Differences also surfaced between gay and straight respondents. Whereas straight people were slightly more likely to say butt plugs and handcuffs spiced up their sex lives, gay respondents were more into vibrators, dildos, and blindfolds. Interestingly, some experts say that the sex toy industry remains largely heteronormative, with manufacturers failing to market to the LGBTQ+ community. Still, it seems many gay couples are successfully enhancing their sex lives by introducing toys.
One means of mixing things up is adding another partner or including attraction to others in your sexual routines. In some cases, men and women reported trying a sexual experiment at equal rates but differed in their perceived pleasure. For instance, while similar percentages of men and women reported having a threesome, men were far more likely to say that the experience greatly enhanced their sex lives.
Likewise, women were much more likely to report that going to a strip club had energised their sex lives – whether they went alone or with their partners. This finding is especially interesting, given how often strip clubs are criticised as patriarchal institutions. Similarly, women who watched porn alone were more likely to report sex life benefits than men who did the same, despite the prevalence of sexist themes across the adult entertainment industry.
Gay respondents were also more likely than straight people to report that going to a strip club – either alone or with a partner – had significantly improved their sex lives. Additionally, straight respondents were far less likely to have had a threesome, although each group seemed to enjoy them at roughly equal rates.
Erotic Evolution: Intimacy Over Time
Perhaps our findings have illustrated intriguing options, suggesting some sexual experiments to try with current or future partners. But whether you’re eager to attempt something new or are just fine with your current sex life, keep the principle of creativity in mind. If you’re ever feeling stuck in a sexual rut, there are plenty of ways to reach new levels of intimacy. All you need is the willingness to communicate your desires and the openness to indulge your partner’s fantasies, too.
Of course, some sexual challenges result from medical issues best addressed with a doctor. If you’re experiencing any issues of this kind, don’t let your sex life suffer. Superdrug Online Doctor provides an extensive array of health care services, treating you entirely online. Pairing total privacy with fast, free delivery, our process removes inconvenience and embarrassment from the health care equation. That means you’ll be back in action shortly and ready to build more intimacy with your partner.
For this study, we conducted an internet survey of 985 sexually active adults from Europe and the United States. There were 507 Americans and 479 Europeans from the following countries:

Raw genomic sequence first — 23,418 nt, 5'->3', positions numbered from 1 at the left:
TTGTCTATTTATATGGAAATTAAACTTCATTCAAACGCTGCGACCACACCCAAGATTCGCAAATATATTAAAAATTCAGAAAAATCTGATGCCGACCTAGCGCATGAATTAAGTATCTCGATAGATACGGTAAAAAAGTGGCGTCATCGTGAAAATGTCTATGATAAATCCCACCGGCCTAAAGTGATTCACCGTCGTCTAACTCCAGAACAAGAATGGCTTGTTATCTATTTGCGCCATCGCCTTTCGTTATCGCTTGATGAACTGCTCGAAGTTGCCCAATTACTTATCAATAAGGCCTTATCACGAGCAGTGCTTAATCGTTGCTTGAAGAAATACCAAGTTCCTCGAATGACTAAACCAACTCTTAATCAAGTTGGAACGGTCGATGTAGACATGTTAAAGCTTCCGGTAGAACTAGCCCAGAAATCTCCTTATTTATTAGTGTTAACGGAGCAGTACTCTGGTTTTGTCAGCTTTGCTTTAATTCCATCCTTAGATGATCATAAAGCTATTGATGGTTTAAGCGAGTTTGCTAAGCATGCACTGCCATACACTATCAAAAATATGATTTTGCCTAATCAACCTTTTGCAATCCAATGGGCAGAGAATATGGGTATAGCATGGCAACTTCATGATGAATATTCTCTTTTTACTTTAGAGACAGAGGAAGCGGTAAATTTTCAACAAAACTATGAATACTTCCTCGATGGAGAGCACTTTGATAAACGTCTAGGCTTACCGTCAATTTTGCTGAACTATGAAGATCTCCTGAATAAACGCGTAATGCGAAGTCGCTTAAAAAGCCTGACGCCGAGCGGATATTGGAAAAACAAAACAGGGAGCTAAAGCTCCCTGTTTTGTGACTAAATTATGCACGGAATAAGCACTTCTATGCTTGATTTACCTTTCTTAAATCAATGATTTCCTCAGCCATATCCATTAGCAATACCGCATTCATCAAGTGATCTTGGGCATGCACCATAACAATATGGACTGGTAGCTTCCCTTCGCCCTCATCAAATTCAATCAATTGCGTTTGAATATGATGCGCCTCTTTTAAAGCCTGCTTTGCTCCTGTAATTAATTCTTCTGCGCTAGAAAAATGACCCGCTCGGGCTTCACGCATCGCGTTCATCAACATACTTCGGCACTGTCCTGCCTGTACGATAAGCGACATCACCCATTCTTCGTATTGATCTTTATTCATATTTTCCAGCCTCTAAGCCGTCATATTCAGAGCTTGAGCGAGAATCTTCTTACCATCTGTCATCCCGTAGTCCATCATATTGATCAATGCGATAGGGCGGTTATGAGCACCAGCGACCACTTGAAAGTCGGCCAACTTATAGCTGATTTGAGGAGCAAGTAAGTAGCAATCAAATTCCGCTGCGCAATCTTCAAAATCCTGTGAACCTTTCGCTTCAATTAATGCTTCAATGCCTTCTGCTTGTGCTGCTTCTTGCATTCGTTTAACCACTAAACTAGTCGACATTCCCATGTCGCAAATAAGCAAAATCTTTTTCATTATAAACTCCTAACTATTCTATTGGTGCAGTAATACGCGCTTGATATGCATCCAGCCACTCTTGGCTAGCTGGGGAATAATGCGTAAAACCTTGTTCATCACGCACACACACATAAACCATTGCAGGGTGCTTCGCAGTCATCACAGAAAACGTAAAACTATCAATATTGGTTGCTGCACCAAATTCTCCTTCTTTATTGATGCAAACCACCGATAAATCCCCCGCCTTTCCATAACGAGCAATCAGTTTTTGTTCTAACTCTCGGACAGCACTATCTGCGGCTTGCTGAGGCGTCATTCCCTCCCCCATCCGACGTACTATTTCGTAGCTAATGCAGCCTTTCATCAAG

- Germany: 217
- Italy: 60
- United Kingdom: 59
- Spain: 53
- France: 25
- Austria: 18
- Netherlands: 11
- Portugal: 6
- Greece: 4
- Romania: 3
- Hungary: 3
- Finland: 3
- Denmark: 3
- Belgium: 3
- Sweden: 2
- Russia: 2
- Ireland: 2
- Switzerland: 1
- Serbia: 1
- Poland: 1
- Norway: 1
- Czech Republic: 1
55.5% of respondents identified as men, 44.3% as women and 0.2% were nonbinary. 80.5% of all respondents were straight/heterosexual. 17.6% were gay or lesbian, 1.7% were bisexual, and 0.2% were asexual. Of men, 82.3% were straight, 15.7% were gay and the remaining 2% of men were asexual or bisexual. Of women, 78.7% were straight, 19.5% were gay or lesbian and 1.8% were bisexual. Participants had to be at least 18 years old, and participants’ ages ranged from 18 to 78 with a mean of 35.8 and a standard deviation of 10.9.
Responses were grouped in some situations to simplify visualisations. We grouped responses of “moderately enhanced” and “greatly enhanced” to simplify the chart. We grouped responses of “extremely uncomfortable,” “very uncomfortable” and “somewhat uncomfortable” to achieve a significant sample size of respondents.
To determine the number of sexual acts tried, we combined the number of sex toys, foreplay, and sex acts people had attempted. We did not include sex positions tried in this count.
We excluded responses that were outliers in the data, in the cases of the number of partnered sex and orgasms respondents had in one month. Orgasms could have occurred during partner sex or masturbation.
We only visualised questions and answer options that had 100 or more respondents.
The survey was only conducted in English. Not everyone calls the same sex act by the same name, and there are many colloquial expressions for sexual behaviour. We were not able to obtain an adequate sample size of both gay men and gay women, so further studies should be done that give insight into these populations.